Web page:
Building Your Reputation as an Expert
Making the Most of Your Knowledge
You've spent years building expert knowledge at work. You're confident in your skills, and those who know you often come to you for advice.
However, outside your close circle of colleagues, you're not well-known, and this anonymity is limiting the opportunities available to you. So, how can you get noticed?
One way to do this is by developing your reputation as an expert. This can open doors in your career, enhance your organization's reputation, and help you connect with your peers and your customers. In this article, we'll look at several strategies that you can use to build a strong and honestly-earned expert reputation.
There are many advantages of being well-known for your expertise.
For instance, it gives you "expert power." When you have this, people trust your good judgment, and follow you as a result. You quickly get buy-in with projects and initiatives; you're more likely to get a great job offer or a promotion; and you can easily attract exceptional people to your team.
Also, building a reputation as an expert helps you generate recognition for your company, and gets your story "out there." This helps you attract new clients and customers, which is especially useful if you're an entrepreneur, or if you run a small business.
Many of the strategies that help you build your reputation as an expert also allow you to help others. When you share what you've learned throughout your career, it can make a real difference to someone else, especially to young professionals who are just starting out.
Identifying Your Audience
Before you start developing your reputation as an expert, begin by defining your target audience. Who do you need to target to make the greatest impact? Who will it most benefit you to help? And who do you most want to influence?
For example, your target audience could include people in your organization, senior executives, potential clients and customers, or industry peers.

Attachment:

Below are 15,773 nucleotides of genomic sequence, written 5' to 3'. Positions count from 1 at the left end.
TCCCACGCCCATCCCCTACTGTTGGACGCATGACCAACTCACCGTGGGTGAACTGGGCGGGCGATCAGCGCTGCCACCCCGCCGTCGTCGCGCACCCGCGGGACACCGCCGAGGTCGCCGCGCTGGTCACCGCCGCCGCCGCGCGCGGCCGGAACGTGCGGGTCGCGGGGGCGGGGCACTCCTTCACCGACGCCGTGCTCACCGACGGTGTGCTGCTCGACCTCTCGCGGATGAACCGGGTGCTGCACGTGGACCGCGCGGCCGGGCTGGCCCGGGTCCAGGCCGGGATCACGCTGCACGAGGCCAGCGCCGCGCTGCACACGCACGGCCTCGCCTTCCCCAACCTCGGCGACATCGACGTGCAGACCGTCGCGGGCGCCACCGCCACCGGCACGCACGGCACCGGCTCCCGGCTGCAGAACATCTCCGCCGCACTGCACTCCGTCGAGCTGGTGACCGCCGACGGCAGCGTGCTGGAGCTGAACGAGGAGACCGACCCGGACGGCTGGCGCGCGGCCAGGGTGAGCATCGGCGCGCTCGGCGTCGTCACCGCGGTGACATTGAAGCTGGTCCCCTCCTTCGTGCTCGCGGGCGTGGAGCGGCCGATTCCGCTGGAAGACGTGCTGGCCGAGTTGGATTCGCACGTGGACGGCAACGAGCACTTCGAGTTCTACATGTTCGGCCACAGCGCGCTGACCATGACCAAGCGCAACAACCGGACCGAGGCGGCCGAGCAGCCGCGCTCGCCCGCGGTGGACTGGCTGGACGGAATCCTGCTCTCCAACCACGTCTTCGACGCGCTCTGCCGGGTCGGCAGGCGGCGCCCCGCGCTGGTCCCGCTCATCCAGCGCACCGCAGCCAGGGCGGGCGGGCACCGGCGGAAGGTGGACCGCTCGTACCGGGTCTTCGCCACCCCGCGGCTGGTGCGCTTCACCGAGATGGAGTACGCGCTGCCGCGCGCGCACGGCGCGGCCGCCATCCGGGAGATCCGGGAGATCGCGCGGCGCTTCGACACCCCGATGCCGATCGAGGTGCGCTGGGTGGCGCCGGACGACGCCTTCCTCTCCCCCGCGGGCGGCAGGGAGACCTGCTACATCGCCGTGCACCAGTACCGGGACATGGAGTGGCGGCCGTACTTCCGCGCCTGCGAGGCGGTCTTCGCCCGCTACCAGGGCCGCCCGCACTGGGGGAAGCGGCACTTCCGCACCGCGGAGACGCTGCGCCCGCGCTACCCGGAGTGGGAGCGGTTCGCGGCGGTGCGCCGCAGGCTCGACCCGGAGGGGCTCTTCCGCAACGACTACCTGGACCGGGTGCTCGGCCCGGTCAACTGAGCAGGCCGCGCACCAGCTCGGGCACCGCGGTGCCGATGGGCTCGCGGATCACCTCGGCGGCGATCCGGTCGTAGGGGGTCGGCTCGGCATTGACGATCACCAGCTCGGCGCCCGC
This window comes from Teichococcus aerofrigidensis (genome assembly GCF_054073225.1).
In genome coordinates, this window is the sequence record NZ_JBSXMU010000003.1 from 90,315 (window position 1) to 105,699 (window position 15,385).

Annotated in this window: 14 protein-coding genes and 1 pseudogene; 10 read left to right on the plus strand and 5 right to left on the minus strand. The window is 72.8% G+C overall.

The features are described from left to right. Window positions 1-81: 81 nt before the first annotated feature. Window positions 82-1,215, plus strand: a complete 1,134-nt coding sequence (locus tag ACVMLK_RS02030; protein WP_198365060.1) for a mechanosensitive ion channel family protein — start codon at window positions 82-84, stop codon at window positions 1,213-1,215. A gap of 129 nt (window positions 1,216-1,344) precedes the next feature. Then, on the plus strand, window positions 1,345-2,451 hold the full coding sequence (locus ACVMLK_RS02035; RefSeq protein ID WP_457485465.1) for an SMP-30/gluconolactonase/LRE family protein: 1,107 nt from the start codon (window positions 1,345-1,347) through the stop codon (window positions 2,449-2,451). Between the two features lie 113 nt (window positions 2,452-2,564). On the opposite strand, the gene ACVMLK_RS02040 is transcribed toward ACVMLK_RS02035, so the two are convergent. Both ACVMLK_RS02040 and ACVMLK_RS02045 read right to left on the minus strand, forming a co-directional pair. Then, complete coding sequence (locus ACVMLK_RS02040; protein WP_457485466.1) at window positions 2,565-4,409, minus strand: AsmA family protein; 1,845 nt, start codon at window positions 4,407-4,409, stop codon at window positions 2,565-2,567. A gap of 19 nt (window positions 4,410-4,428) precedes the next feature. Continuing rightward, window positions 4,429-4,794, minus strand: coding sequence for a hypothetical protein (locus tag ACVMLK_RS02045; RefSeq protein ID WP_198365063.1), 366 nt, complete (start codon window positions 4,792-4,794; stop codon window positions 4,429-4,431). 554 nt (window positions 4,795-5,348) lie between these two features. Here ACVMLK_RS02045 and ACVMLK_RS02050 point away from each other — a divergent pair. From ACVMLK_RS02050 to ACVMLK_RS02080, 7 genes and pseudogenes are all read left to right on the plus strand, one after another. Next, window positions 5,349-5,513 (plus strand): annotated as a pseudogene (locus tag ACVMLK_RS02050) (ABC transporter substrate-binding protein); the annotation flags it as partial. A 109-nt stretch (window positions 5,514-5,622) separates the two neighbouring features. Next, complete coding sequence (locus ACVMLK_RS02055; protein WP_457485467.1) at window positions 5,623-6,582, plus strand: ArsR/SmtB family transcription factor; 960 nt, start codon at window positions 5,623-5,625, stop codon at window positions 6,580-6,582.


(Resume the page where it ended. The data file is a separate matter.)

Also, think about how this aligns with your organization's mission and values. Clearly, it's in your interests to develop a reputation for expertise, however, make sure that you're robustly serving your organization's interests as well.
To develop a reputation as an expert, you need to have real, useful, in-depth knowledge and experience to draw on. Our article on Building Expertise shows you how to acquire the relevant, in-depth knowledge that you need in order to be seen as an expert.
How to Develop a Reputation as an Expert
There are many strategies and platforms that you can use to develop your reputation as an expert. Some involve personal, face-to-face interactions, while others involve strictly online activities. Choose the strategies that you feel most comfortable with to get started.
You can network with others face-to-face at industry meetings, at trade conferences, and in volunteer groups. You can also network internally within your organization, as well as online. Your goal here is to become a useful "resource" that others can use to learn and grow.
Begin networking online by joining LinkedIn User Groups that focus on your particular area of expertise, or by using the Mind Tools Club forums (which give you a safe place to start). You can also use LinkedIn to answer questions from other users: this will help you grow your reputation.
Twitter is another useful networking resource. Use it to share useful news, blogs, tips, and advice. If your tweets are valuable and you interact with other users, your reputation will spread, and you'll become known as an industry expert who others will want to follow.
Public speaking is great for reaching out to others and for demonstrating your expertise. For example, you could present at:
- Industry group meetings and trade conferences.
- Professional associations or business groups.
- Company board meetings or town hall meetings.
- Team briefings.
- Continuing education programs.
Writing a Blog